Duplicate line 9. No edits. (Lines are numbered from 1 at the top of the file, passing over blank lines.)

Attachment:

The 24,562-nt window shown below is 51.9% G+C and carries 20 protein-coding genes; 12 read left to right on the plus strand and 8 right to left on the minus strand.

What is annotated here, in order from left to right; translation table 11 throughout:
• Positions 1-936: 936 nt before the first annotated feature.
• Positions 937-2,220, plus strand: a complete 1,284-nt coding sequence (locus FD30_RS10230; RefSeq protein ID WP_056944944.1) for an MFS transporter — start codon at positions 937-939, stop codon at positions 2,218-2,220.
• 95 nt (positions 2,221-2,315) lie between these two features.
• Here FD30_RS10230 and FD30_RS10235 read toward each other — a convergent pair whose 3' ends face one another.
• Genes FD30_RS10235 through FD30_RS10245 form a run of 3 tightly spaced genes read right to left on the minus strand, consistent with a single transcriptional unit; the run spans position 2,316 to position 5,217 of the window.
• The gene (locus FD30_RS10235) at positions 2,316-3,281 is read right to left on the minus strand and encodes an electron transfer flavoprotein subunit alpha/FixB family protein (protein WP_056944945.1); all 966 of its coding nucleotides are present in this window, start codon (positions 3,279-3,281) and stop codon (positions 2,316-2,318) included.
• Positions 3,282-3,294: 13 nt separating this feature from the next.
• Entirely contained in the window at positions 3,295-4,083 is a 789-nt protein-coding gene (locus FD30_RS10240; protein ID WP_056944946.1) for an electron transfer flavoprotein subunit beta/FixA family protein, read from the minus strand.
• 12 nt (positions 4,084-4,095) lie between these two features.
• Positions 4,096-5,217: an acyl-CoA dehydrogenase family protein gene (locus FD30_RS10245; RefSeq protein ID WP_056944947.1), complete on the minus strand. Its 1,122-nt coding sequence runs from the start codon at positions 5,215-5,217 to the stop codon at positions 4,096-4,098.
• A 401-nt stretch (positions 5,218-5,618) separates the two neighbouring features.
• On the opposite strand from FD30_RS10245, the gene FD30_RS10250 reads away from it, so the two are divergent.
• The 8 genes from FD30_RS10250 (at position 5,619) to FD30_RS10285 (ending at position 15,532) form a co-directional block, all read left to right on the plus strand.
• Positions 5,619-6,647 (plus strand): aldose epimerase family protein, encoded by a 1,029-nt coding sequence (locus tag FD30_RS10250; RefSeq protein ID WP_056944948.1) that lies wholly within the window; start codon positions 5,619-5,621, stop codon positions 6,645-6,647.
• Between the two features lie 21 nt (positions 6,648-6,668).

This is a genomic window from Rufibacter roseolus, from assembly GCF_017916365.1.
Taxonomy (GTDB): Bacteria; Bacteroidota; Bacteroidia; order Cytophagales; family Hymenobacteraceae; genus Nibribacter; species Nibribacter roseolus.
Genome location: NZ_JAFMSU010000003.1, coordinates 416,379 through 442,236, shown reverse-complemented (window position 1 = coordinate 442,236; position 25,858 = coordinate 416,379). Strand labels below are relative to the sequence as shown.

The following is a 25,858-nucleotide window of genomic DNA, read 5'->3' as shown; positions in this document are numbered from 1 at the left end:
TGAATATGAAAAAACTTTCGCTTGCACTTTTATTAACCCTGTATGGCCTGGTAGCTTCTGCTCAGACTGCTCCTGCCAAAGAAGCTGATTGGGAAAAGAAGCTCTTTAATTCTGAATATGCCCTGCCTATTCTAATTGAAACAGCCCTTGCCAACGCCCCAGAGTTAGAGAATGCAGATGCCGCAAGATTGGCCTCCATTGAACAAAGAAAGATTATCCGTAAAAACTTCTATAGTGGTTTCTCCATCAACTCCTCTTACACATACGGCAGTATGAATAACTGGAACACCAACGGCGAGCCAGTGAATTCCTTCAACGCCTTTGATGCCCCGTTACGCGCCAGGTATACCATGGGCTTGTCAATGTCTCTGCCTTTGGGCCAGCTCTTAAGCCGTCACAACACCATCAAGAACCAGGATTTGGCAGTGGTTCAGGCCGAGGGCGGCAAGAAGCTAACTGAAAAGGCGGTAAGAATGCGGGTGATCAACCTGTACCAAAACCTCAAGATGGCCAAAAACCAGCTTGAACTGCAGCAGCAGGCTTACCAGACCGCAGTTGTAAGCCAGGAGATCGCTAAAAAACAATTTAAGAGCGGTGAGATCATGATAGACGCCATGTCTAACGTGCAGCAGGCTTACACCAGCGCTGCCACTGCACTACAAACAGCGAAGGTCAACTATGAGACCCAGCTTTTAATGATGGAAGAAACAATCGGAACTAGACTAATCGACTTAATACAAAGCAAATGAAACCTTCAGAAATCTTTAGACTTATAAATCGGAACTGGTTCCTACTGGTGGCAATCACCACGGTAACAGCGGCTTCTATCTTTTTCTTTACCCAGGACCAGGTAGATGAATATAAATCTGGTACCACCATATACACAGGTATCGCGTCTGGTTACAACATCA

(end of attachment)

• Positions 3,282-3,294: 13 nt separating this feature from the next.